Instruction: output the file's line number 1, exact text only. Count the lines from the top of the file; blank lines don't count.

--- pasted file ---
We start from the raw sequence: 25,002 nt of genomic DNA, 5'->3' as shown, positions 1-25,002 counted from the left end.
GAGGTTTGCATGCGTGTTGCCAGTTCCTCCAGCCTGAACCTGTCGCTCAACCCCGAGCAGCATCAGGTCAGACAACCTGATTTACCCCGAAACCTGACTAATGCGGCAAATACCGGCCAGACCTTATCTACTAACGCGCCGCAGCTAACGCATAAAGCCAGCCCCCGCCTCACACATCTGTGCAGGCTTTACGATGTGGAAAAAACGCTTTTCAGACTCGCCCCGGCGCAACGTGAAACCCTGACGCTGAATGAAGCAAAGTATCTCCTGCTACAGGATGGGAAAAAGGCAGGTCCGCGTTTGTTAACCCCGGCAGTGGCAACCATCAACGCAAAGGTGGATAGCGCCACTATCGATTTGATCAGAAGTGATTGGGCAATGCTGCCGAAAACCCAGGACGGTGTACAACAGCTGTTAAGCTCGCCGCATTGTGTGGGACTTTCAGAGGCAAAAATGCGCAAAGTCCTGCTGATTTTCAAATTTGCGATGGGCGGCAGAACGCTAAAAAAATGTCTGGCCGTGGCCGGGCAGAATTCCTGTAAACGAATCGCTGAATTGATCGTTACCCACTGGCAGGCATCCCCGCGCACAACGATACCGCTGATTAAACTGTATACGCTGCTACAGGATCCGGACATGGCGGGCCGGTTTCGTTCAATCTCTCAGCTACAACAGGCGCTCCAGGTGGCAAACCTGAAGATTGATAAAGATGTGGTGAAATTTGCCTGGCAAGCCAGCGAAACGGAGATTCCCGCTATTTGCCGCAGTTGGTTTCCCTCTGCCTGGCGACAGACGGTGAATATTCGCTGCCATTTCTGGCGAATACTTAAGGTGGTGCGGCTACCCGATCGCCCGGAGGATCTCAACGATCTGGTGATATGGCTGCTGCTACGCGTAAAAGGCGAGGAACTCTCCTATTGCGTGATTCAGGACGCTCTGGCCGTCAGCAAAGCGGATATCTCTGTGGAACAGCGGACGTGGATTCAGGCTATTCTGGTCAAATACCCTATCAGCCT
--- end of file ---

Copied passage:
We start from the raw sequence: 25,002 nt of genomic DNA, 5'->3' as shown, positions 1-25,002 counted from the left end.